Both girls gasped at the mental image.

"And, he wasn't able to get out of the section, before that tail section crashed." Hank grinned slightly, and stopped in front of a simple tombstone.  "And then he walked out.  Fell over a thousand feet through the air, strapped to the tail section of a bomber, and walked out. It happened over Germany... he made it to Switzerland, walking around Lake Constance. He was kept interned there until the end of the war.”

He stopped at a simple white marker lying flat on the ground. “Hello, Dad.”  He nodded to the tombstone, and pulled three small flower bundles from his bag, handing one each to his girls, before laying the third on the tombstone. He noted he’d have to have the letters blacked in again. He pulled some water bottles, sandwiches in wrap, and a thin blanket from his bag and spread the blanket on the ground next to it then sat down, placing the small picnic lunch on it.

"Care to join us, little ones?" *Ah… dammit, said it after all.*

To his surprise neither of his daughters complained about the term. They ate their sandwiches and Hank told them about his father, their grandfather, while his daughters cuddled close to him. He led them back to the horses, shovelling some droppings into the bin provided, and they rode back to the Ranch. He cooked them all dinner, rather surprised that both Buffy and Dawn helped in the kitchen. He listened to them babble about the dishes Joyce and Simon cooked, about the dinner conversations, about the fact they were cooking kosher, for Willow, and that Danielle cooked them Jewish dishes on occasion. Hank thought of his lonely dinners... sometimes take-out behind his desk at work and smiled sadly.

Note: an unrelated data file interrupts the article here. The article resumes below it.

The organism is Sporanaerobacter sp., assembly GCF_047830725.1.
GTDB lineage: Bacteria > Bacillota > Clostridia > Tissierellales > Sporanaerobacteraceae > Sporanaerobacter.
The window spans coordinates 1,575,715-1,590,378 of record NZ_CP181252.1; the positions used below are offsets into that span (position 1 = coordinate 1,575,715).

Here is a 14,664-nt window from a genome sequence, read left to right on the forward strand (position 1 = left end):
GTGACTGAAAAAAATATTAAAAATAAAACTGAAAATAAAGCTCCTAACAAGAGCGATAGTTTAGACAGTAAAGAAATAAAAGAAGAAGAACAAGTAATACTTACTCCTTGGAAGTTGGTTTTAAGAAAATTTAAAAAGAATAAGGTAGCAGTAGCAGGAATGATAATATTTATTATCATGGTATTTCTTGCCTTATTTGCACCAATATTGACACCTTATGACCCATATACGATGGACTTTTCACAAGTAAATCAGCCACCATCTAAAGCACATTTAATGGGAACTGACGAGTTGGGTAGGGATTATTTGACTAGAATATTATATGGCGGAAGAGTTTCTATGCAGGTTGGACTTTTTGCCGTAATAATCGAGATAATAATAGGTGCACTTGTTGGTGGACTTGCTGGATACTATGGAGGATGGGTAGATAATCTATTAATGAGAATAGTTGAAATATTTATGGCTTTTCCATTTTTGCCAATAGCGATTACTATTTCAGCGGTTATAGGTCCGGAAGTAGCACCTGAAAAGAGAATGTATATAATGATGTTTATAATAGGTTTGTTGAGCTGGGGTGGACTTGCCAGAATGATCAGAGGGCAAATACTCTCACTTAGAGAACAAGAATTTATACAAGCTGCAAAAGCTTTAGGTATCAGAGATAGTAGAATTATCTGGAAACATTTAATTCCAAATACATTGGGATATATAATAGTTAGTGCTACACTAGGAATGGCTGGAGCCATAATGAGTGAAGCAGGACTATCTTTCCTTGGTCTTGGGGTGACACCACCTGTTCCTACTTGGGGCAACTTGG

The next morning, he got the girls up earlier than they had been getting up on Sunday mornings of late.  "Time for church, girls!" 

Buffy exchanged a look with Dawn. *Well, that explained why he had wanted us to bring nice dresses.* Buffy nodded to herself as she prepared for the services. 

Hank might not have been extremely devout, but he had been raised in the church. And, he continued to go. Sunday mornings, that was what the Summers family did. Joyce, with her family's history and background, hadn't had much to do with established religion, but went along with it. Among other things, it was a chance for Hank to network, to make contacts that helped him in his professional life. When the females moved to Sunnydale, Joyce had never found a church she felt like making the effort to go to. The girls had not minded at all and Simon tended to scoff at any type of organized religion.